August 27, 2020
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NEED TO KNOW
The small Balkan country on the Adriatic Sea, Montenegro, holds parliamentary elections at the end of the month. The vote on August 30 will be held against a backdrop of culture, religion and foreign influence.
Elected officials are in a conflict with the Serbian Orthodox Church in Montenegro over a religious property law that requires the church to prove ownership of lands connected to its properties.
Church representatives fear the law will result in the government seizing medieval churches, shrines and monasteries, reported Balkan Insight. Prime Minister Dusko Markovic of the Democratic Party of Socialists, which has run the country for 30 years, has denied those assertions.
But his officials have argued that much of the church’s lands belonged to the sovereign Kingdom of Montenegro before the country became part of the Kingdom of Serbs, Croats and Slovenes in 1918 and Yugoslavia in 1941 before gaining independence in an EU-observed referendum in 2006.
Montenegrin leaders have also expressed suspicions about the Serbian Orthodox Church, saying it has acted in the interests of its Serbian masters in Belgrade, the Associated Press reported.
Some Montenegrins think it was a mistake to split from Serbia 14 years ago, ending a union that was the last remnant of Yugoslavia. Almost a third of Montenegrins identify as Serbians. More than 70 percent of Montenegrins are Christians, but around 70 percent follow the Serbian church while the rest follow the Montenegrin Orthodox Church, which dates from 1993 after Yugoslavia collapsed, explained TRT World.
Local English-language news website Total Montenegro News laid out the many parties, including ethnic Albanian and Bosniak organizations, running in the elections. There’s little doubt over who will receive sufficient votes to form a governing coalition, however, wrote Emerging Europe.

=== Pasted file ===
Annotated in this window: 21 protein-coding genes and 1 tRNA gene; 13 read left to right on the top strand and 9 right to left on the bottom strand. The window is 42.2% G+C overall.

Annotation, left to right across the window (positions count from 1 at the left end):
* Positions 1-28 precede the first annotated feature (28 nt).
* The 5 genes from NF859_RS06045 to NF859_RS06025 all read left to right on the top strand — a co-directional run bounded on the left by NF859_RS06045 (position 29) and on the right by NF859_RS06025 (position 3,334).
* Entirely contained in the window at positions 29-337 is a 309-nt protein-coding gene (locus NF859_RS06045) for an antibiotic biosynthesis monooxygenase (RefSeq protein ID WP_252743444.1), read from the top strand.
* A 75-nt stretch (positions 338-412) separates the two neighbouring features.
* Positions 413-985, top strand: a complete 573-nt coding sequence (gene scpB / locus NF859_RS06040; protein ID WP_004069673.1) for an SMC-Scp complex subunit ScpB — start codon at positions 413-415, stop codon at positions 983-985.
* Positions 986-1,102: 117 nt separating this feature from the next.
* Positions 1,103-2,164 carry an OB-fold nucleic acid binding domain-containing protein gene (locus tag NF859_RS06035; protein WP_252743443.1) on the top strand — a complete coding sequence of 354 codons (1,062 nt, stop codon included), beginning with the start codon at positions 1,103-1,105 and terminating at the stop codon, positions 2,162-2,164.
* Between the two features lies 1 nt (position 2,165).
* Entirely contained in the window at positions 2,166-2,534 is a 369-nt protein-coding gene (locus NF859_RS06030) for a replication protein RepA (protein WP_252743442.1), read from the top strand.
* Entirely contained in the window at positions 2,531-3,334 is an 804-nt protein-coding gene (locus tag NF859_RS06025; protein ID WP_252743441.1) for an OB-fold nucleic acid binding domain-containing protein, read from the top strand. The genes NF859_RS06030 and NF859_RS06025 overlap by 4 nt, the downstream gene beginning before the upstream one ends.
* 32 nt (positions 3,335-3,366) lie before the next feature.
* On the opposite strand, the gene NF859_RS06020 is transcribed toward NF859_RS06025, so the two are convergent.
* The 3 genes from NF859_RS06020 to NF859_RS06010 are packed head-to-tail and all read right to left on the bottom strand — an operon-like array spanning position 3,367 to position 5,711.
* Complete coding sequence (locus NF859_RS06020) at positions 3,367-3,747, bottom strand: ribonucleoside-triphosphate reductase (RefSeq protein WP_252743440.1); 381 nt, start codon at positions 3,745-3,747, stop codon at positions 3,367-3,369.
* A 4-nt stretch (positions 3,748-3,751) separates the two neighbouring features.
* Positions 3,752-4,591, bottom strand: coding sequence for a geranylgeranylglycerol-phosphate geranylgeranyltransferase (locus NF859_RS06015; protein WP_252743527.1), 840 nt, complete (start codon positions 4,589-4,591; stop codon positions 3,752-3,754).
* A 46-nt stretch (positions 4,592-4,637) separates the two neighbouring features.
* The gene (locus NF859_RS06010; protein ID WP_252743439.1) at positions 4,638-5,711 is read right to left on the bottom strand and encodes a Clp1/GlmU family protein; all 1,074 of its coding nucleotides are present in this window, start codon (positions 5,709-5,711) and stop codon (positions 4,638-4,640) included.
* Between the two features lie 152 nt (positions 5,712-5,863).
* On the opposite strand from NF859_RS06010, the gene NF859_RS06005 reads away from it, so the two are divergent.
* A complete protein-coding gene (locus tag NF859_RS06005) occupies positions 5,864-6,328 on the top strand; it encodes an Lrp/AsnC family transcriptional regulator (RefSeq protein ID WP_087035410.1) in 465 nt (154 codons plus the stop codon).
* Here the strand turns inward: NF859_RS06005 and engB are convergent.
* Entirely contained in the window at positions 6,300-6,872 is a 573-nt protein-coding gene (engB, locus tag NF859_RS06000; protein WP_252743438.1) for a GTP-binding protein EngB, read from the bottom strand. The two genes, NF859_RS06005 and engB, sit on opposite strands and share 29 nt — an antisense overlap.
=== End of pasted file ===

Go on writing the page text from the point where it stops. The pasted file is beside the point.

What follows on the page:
Human rights group Freedom House recently demoted Montenegro to the status of a non-democracy, describing “increased state capture, abuse of power, and tactic of ruling by fear” from leaders, according to European Western Balkans, a Serbian think tank.
The church has suggested that the property rule is yet another example of the government intimidating someone like a common thug. Two members of the British parliament penned an op-ed in Newsweek exhorting NATO to become involved and protect Christians in Montenegro.
Observers wondered if fears of the coronavirus, which for now has largely spared Montenegro, has diverted voters’ attention away from the church properties controversy. That shift might be a double-edged sword, as it may focus voters on the government’s lockdown, which was well-intentioned but has sent the tourist-dependent economy into a ditch.
Even tiny kingdoms have big challenges.
WANT TO KNOW
Iran agreed to give International Atomic Energy Agency (IAEA) inspectors access to two suspected former nuclear sites after a months-long standoff between the two parties, Radio Free Europe / Radio Liberty reported.
Iran and the UN nuclear watchdog said in a joint statement that Tehran was “voluntarily providing the IAEA with access to the two locations.”
The move comes after the IAEA Director-General Rafael Grossi visited Iran earlier this week amid mounting disputes over access to the two sites to determine whether undeclared nuclear activity took place at them during the early 2000s.
The UN agency passed a rare resolution in June to step up pressure on Iran to “fully cooperate” and allow quick access to the sites.
Wednesday’s agreement also comes after the United States has tried to pressure the UN Security Council to reimpose sanctions on Iran that were previously removed following the 2015 nuclear deal.
The US withdrew from the deal in 2018 and reimposed unilateral sanctions on Tehran.
However, the Security Council has rejected US requests, including demands for “snapback” sanctions on Iran for violating the nuclear deal.